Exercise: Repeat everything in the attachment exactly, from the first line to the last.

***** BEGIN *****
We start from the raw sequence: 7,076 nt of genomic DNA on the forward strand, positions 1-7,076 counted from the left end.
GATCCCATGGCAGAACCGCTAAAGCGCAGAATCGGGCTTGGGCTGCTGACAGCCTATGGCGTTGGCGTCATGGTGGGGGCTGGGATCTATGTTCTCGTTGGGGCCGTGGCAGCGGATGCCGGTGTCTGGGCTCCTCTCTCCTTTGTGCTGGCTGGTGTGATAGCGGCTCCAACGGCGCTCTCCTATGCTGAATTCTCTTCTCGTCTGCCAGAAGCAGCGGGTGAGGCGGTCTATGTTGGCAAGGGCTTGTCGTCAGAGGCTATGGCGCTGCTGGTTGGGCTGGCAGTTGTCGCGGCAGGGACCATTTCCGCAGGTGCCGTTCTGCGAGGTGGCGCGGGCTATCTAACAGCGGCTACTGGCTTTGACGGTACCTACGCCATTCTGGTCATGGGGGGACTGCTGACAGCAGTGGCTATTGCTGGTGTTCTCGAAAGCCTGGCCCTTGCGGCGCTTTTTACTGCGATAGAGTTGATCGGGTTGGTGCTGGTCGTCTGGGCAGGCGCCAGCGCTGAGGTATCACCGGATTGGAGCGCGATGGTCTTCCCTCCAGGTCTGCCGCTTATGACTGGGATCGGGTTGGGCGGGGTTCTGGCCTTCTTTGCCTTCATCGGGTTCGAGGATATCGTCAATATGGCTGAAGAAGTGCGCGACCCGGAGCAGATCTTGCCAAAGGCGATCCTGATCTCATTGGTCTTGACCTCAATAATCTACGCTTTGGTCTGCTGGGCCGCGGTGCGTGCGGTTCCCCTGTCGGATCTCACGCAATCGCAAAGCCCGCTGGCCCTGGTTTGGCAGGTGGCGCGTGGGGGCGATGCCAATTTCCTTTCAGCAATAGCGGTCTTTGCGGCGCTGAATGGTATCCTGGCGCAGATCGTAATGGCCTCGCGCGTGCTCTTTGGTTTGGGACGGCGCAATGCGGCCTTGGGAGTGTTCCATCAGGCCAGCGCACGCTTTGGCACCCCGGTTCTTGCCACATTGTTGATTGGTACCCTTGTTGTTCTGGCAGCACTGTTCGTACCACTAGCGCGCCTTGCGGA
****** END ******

We start from the raw sequence: 7,076 nt of genomic DNA on the forward strand, positions 1-7,076 counted from the left end.
GATCCCATGGCAGAACCGCTAAAGCGCAGAATCGGGCTTGGGCTGCTGACAGCCTATGGCGTTGGCGTCATGGTGGGGGCTGGGATCTATGTTCTCGTTGGGGCCGTGGCAGCGGATGCCGGTGTCTGGGCTCCTCTCTCCTTTGTGCTGGCTGGTGTGATAGCGGCTCCAACGGCGCTCTCCTATGCTGAATTCTCTTCTCGTCTGCCAGAAGCAGCGGGTGAGGCGGTCTATGTTGGCAAGGGCTTGTCGTCAGAGGCTATGGCGCTGCTGGTTGGGCTGGCAGTTGTCGCGGCAGGGACCATTTCCGCAGGTGCCGTTCTGCGAGGTGGCGCGGGCTATCTAACAGCGGCTACTGGCTTTGACGGTACCTACGCCATTCTGGTCATGGGGGGACTGCTGACAGCAGTGGCTATTGCTGGTGTTCTCGAAAGCCTGGCCCTTGCGGCGCTTTTTACTGCGATAGAGTTGATCGGGTTGGTGCTGGTCGTCTGGGCAGGCGCCAGCGCTGAGGTATCACCGGATTGGAGCGCGATGGTCTTCCCTCCAGGTCTGCCGCTTATGACTGGGATCGGGTTGGGCGGGGTTCTGGCCTTCTTTGCCTTCATCGGGTTCGAGGATATCGTCAATATGGCTGAAGAAGTGCGCGACCCGGAGCAGATCTTGCCAAAGGCGATCCTGATCTCATTGGTCTTGACCTCAATAATCTACGCTTTGGTCTGCTGGGCCGCGGTGCGTGCGGTTCCCCTGTCGGATCTCACGCAATCGCAAAGCCCGCTGGCCCTGGTTTGGCAGGTGGCGCGTGGGGGCGATGCCAATTTCCTTTCAGCAATAGCGGTCTTTGCGGCGCTGAATGGTATCCTGGCGCAGATCGTAATGGCCTCGCGCGTGCTCTTTGGTTTGGGACGGCGCAATGCGGCCTTGGGAGTGTTCCATCAGGCCAGCGCACGCTTTGGCACCCCGGTTCTTGCCACATTGTTGATTGGTACCCTTGTTGTTCTGGCAGCACTGTTCGTACCACTAGCGCGCCTTGCGGA